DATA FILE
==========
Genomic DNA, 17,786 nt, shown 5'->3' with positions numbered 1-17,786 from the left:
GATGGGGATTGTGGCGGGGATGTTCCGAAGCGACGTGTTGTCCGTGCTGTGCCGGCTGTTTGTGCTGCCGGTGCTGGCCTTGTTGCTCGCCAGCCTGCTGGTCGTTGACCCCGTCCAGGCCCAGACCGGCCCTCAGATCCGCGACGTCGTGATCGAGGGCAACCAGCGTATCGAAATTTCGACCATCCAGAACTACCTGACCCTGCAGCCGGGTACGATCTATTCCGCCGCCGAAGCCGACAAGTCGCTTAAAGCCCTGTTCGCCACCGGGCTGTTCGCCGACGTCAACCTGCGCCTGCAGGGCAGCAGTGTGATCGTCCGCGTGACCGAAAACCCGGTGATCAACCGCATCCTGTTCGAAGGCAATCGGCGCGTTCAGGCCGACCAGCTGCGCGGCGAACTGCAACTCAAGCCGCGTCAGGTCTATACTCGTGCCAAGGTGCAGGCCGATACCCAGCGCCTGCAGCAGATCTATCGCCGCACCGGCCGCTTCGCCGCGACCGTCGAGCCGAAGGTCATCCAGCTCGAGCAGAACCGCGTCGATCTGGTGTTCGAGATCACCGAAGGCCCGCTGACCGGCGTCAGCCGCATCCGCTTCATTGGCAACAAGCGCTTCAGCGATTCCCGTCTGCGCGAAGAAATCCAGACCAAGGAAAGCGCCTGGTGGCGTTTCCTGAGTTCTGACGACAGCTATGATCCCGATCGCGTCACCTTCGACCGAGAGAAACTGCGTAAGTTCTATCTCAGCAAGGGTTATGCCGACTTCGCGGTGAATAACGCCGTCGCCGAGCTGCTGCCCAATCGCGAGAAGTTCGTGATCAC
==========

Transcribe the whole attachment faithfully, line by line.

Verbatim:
Genomic DNA, 17,786 nt, shown 5'->3' with positions numbered 1-17,786 from the left:
GATGGGGATTGTGGCGGGGATGTTCCGAAGCGACGTGTTGTCCGTGCTGTGCCGGCTGTTTGTGCTGCCGGTGCTGGCCTTGTTGCTCGCCAGCCTGCTGGTCGTTGACCCCGTCCAGGCCCAGACCGGCCCTCAGATCCGCGACGTCGTGATCGAGGGCAACCAGCGTATCGAAATTTCGACCATCCAGAACTACCTGACCCTGCAGCCGGGTACGATCTATTCCGCCGCCGAAGCCGACAAGTCGCTTAAAGCCCTGTTCGCCACCGGGCTGTTCGCCGACGTCAACCTGCGCCTGCAGGGCAGCAGTGTGATCGTCCGCGTGACCGAAAACCCGGTGATCAACCGCATCCTGTTCGAAGGCAATCGGCGCGTTCAGGCCGACCAGCTGCGCGGCGAACTGCAACTCAAGCCGCGTCAGGTCTATACTCGTGCCAAGGTGCAGGCCGATACCCAGCGCCTGCAGCAGATCTATCGCCGCACCGGCCGCTTCGCCGCGACCGTCGAGCCGAAGGTCATCCAGCTCGAGCAGAACCGCGTCGATCTGGTGTTCGAGATCACCGAAGGCCCGCTGACCGGCGTCAGCCGCATCCGCTTCATTGGCAACAAGCGCTTCAGCGATTCCCGTCTGCGCGAAGAAATCCAGACCAAGGAAAGCGCCTGGTGGCGTTTCCTGAGTTCTGACGACAGCTATGATCCCGATCGCGTCACCTTCGACCGAGAGAAACTGCGTAAGTTCTATCTCAGCAAGGGTTATGCCGACTTCGCGGTGAATAACGCCGTCGCCGAGCTGCTGCCCAATCGCGAGAAGTTCGTGATCAC